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Energy Technology Blog August 3, 2010

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This site is moving.  I’ve purchased a separate blog site and migrated all the old posts.  I’ve started adding new ones as well.

This week I’ve discussed improvements in battery technology and refining hydrogen from waste cooking oil.  Who know’s what’s next?  At least it will be quality information that will help save the planet, and maybe help you find a new business.

Come see me at www.GreenPlanetEnergy.info – information for a greener planet!

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New Nuclear Design Opens Options March 16, 2009

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Promising new options for nuclear power production, Intellectual Ventures of Bellview, Washington has described how traveling wave technology could use waste uranium from older reactors to generate power.

Current technology requires specialized technology to refine the common uranium-238 into uranium-235, which splits more easily. But the -235 slows down its rapid energy decay in just 18-24 months, requiring the reactor to be shut down and the rods replaced. The spent rods become hazardous waste that could be reprocessed into bomb-grade uranium.

Intellectual Ventures has described a method to use only a small amount of -235 as a catalyst to create a slow-moving wave through the uranium-238, moving at only a centimeter year. In theory, the reactor could run for decades without refueling.

Among the technical challenges are the cooling methods. This design runs so hot it needs liquid sodium to carry the heat away to the generators. The traveling wave generator would run at about 550ºC; today’s reactors run at 330ºC.

We’re still some time away from producing a commercial traveling wave plant, but this technology has promise. New energy from hazardous waste is win-win.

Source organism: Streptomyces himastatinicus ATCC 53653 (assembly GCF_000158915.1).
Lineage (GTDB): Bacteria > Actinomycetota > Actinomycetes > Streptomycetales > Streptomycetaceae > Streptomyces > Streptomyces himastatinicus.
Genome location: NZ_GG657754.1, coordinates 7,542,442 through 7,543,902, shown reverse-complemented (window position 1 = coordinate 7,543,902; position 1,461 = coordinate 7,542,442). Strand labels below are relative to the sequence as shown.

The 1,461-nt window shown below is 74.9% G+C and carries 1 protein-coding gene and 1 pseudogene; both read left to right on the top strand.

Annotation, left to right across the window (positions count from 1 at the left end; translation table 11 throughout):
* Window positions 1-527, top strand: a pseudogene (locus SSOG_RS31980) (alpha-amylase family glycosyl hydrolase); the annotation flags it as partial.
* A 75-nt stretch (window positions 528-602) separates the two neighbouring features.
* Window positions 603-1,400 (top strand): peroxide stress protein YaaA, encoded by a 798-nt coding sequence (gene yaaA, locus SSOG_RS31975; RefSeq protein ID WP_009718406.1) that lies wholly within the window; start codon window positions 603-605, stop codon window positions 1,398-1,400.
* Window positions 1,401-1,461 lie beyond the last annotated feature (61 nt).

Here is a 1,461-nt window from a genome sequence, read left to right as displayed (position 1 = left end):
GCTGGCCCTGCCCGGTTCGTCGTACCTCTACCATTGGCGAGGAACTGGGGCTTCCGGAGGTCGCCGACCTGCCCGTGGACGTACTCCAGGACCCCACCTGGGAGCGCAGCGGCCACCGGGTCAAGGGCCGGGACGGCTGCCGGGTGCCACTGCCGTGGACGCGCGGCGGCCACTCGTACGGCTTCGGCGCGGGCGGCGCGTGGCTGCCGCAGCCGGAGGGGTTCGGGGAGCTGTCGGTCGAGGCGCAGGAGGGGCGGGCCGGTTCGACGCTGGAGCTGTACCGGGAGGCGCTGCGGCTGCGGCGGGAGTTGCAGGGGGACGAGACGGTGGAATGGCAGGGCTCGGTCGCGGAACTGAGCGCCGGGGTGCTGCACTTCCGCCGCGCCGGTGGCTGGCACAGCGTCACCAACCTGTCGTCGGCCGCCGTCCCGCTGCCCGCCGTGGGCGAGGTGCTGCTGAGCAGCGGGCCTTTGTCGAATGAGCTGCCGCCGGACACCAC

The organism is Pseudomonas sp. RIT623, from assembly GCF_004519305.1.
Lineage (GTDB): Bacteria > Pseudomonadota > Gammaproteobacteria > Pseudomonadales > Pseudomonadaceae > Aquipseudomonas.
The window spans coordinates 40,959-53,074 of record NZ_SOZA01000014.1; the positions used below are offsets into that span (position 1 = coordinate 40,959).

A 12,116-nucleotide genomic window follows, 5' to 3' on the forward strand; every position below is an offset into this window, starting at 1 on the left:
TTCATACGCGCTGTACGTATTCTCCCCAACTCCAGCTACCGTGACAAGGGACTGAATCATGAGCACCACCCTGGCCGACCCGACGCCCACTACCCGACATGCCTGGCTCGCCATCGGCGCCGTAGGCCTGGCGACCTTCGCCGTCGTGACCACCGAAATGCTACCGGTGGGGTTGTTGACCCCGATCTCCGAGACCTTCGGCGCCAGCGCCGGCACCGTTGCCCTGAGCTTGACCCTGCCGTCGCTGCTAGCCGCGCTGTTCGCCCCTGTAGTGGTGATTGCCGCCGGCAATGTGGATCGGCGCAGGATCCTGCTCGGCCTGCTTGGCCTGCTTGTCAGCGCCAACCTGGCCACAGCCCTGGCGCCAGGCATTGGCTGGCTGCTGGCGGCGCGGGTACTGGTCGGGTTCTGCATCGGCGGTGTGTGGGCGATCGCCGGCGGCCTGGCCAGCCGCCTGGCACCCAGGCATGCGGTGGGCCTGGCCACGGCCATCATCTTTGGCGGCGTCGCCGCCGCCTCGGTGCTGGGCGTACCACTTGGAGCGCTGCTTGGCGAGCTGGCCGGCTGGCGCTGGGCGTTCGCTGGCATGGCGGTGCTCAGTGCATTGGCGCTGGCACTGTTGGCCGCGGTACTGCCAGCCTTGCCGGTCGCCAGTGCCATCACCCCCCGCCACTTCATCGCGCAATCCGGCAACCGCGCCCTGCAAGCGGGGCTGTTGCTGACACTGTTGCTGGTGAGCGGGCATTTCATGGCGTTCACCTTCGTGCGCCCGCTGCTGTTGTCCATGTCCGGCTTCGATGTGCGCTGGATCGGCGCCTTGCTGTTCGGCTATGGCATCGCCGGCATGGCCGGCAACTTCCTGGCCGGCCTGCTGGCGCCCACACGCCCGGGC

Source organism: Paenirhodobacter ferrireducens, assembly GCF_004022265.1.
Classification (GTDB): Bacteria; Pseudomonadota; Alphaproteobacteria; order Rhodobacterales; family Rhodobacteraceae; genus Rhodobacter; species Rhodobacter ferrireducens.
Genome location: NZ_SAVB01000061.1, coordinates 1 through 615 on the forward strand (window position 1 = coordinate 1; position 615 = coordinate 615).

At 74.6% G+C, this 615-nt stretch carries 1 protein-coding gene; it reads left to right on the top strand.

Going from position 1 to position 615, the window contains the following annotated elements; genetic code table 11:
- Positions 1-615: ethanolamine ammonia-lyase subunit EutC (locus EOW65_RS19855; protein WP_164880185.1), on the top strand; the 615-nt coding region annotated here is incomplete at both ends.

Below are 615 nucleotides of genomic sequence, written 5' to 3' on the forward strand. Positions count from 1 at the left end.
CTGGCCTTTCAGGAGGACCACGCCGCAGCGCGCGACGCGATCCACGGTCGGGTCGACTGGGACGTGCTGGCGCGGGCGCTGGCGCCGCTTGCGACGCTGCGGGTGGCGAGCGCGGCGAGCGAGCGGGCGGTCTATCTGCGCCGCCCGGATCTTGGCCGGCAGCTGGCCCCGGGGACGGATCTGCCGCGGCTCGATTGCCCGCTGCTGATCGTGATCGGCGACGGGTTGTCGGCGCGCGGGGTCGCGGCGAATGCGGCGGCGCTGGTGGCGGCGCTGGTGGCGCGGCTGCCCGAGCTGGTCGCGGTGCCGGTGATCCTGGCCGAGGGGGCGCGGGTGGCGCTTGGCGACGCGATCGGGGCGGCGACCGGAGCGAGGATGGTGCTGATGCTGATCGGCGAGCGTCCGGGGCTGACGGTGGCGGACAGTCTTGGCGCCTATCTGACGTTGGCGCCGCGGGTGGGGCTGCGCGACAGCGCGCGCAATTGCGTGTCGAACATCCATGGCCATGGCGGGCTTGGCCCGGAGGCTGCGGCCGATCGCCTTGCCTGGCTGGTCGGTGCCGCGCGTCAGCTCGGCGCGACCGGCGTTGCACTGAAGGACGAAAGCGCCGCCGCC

source: Technology Review

see also Intellectual Ventures

Quiet Wind Turbine Released November 10, 2008

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One of the problems  with locating wind turbines in urban areas is that they tend to be noisy.  The constant whipping the air is a disturbance to close neighbors. Cascade Engineering has introduced a version of the house turbine designed to minimize noise without disturbing neighbors. Looking a little like a new-age whirlygig, the SWIFT turbine cuts the noise level to 35 decibels while reducing vibrations.

The company says the turbine can generate 1.5 KW with 14 mile per hour winds and approximately 2,000 KWh each year. The unit costs $10,000 (less than the average per-watt cost of solar panels). Depending on the cost of installation, conventional electricity costs, wind speeds, and incentives, the SWIFT could pay for itself in as little as three years.

Note:  this unit is currently only available in the Northeast US, Great Lakes States, and Western Canada.

For more information, click here.

Energy Independence February 19, 2008

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Even if the world does have enough oil to survive the next 3 decades, the developing world is consuming faster than the developed Western world.  The recent doubling in price is also taking a huge hit on the US economy.  We need to find alternatives.

This site is all about those alternatives.  We’ll talk policy and technology.  Some of you will teach me more than I knew to ask.  Together we can inform our leaders.